In the past few years the web mobile audience has grown up to 4 times higher than the desktop one, leading designers’ vision from a mobile-friendly to a mobile-first approach.
While in a forward looking digital industry context the discussion is shifting to voice-first design, most of the real world work is still focused on adopting an effective mobile-first logic that responds to all the challenges related to designing for small display real estates. And in some real world applications, it doesn’t even sounds plain that mobile-first design should not just be a matter of stylesheets, breakpoints and some web mobile look and feel!
While Google is promoting Progressive Web Apps, most designers and developers are still struggling with mobile-first solutions that should provide the user with quick and immediate access and comprehension of contents in mobility environments, designing accordingly with both technical and ergonomic characteristics of mobile devices. It should definitely take advantage of the specific features of mobile.
I have collected here 10 quick and pretty basic tips to keep in mind when aiming for a successful mobile-first approach.
1. The quickest the better!
Minimize download time by using techniques such as lazy loading for images and, more in general, for long scrolling pages while progressively load content.
2. Anticipate user in navigation
Provide a navigation system designed accordingly to user mental models and to those activity flows derived from qualitative research.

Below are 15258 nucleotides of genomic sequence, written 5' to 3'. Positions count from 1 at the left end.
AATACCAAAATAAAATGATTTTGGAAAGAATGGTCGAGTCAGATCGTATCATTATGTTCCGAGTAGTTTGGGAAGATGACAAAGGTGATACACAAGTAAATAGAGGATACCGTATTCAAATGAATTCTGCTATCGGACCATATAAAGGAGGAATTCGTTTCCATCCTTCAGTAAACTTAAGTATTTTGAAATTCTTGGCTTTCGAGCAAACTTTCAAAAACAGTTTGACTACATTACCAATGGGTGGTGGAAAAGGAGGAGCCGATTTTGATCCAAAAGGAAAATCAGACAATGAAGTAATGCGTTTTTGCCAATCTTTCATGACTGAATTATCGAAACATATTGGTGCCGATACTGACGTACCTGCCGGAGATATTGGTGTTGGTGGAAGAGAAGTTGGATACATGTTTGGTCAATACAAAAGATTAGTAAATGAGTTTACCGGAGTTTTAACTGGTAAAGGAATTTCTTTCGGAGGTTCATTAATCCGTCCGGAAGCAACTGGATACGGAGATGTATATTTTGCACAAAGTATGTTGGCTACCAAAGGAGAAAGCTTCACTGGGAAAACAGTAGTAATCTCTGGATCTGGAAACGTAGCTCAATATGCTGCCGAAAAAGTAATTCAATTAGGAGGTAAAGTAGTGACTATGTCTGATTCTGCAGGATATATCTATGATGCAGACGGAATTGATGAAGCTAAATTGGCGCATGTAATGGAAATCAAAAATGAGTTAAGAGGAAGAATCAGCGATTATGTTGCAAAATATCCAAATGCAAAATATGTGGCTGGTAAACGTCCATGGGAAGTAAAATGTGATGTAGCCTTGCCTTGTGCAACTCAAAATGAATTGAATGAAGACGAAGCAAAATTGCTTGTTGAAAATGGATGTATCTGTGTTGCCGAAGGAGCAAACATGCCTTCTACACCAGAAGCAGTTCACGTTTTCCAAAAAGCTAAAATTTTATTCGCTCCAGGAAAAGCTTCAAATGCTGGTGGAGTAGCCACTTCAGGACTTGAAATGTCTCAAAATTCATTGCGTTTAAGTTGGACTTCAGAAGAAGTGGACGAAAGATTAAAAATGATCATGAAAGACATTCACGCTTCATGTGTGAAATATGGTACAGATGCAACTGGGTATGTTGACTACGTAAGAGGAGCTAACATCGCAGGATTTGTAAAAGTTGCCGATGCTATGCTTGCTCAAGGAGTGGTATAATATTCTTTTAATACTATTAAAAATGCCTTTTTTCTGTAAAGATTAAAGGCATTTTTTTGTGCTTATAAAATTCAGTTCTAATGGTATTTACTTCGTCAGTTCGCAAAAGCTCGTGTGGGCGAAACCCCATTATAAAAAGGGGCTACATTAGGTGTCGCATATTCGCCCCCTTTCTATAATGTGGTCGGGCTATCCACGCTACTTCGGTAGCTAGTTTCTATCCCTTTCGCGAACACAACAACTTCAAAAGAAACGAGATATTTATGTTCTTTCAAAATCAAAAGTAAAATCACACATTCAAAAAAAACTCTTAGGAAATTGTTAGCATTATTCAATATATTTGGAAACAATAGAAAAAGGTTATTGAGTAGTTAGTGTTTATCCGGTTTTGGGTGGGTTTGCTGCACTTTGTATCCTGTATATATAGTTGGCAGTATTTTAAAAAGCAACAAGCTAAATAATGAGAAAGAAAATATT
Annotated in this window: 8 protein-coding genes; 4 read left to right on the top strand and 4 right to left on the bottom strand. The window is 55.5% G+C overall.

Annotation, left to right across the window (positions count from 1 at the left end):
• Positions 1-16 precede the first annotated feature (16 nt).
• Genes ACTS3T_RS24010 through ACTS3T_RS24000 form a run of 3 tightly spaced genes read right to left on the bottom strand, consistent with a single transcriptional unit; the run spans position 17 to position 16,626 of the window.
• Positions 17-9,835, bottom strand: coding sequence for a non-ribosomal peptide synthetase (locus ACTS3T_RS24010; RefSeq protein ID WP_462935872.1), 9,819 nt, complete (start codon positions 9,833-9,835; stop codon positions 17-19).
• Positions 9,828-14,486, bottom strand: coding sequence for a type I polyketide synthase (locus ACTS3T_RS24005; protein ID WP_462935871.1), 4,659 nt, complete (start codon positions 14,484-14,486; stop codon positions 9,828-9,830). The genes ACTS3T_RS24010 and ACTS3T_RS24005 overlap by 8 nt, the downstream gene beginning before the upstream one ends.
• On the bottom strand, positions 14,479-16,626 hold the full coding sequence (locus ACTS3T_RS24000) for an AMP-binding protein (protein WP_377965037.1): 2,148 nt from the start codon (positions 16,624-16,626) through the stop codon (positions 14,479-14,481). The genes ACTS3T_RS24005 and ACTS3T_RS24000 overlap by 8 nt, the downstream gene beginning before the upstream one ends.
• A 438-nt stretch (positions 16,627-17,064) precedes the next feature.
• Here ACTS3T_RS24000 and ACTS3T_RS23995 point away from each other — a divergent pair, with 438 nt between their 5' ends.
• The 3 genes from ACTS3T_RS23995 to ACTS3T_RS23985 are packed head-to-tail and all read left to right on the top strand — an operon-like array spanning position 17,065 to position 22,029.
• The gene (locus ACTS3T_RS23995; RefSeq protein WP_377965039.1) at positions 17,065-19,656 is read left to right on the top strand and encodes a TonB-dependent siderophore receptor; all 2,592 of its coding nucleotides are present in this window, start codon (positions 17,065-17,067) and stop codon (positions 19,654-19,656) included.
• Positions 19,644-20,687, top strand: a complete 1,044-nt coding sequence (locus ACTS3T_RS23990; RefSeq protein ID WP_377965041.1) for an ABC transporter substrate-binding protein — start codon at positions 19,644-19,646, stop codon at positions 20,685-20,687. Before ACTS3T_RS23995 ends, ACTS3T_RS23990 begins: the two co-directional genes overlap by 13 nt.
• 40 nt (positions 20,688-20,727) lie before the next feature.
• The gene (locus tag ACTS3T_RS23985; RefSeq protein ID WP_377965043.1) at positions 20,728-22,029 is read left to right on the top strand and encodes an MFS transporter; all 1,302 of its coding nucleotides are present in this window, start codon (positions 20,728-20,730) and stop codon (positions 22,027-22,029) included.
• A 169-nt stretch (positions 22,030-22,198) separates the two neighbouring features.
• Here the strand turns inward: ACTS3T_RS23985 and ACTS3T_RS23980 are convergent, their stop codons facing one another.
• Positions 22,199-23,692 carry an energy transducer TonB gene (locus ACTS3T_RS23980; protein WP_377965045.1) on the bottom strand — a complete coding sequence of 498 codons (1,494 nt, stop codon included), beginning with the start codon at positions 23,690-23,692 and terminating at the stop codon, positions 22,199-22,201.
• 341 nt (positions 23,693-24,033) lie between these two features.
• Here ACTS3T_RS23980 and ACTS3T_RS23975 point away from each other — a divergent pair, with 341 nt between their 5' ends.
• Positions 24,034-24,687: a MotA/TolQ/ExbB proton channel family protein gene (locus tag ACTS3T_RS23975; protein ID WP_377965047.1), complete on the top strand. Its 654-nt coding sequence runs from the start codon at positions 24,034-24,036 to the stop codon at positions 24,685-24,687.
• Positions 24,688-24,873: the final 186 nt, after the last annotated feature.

3. No broken file and media for download and view
Make sure that those files available for the download as well as every kind of embedded media can be displayed properly by any web mobile user-agent.
4. Adaptive solutions for datatables
Display data tables in a way that makes them easy to scan on small screen real estate, focusing on some adaptive solution rather than on a responsive one.
5. Rich-media and live streaming formats mobile-compliant
Make sure that rich-media or, if applicable, live streaming videos are compliant with mobile devices.
6. Web applications “extended to” smartphone native features
Take your web application to a more active level making it interact with smartphone native features such as camera, GPS, sensors, contacts, for example, allowing users to add events to their mobile device calendar, if applicable.
7. Forms flow in a fully mobile-friendly experience
Adopt some Typeform-like solution for complex data collection modules and questionnaires to make user experience simple and engaging in order to ease conversions and later data collection operations.
8. Minimun user effort for data input
Minimize the number of input-fields in forms replacing them with controls that can be filled in with the smallest effort such as radio-buttons, sliders, checkbox, spinner and any other component that can be filled in with just a few taps and also provide smart defaults.
9. UI elements accessible as for dimensions and position
Design finger-friendly hit targets that should measure at least 44pt x 44pt and put them where they can be reached with no efforts when holding a smartphone with one hand or, in case they trigger critic actions, just place them where they can’t be accidentally hit.
10. Accessibility to the next level
Provide a VoiceOver and TalkBack solution, respectively for iOS and Android devices, to enhance the accessibility through the use of appropriate tags for tables, forms and contents.
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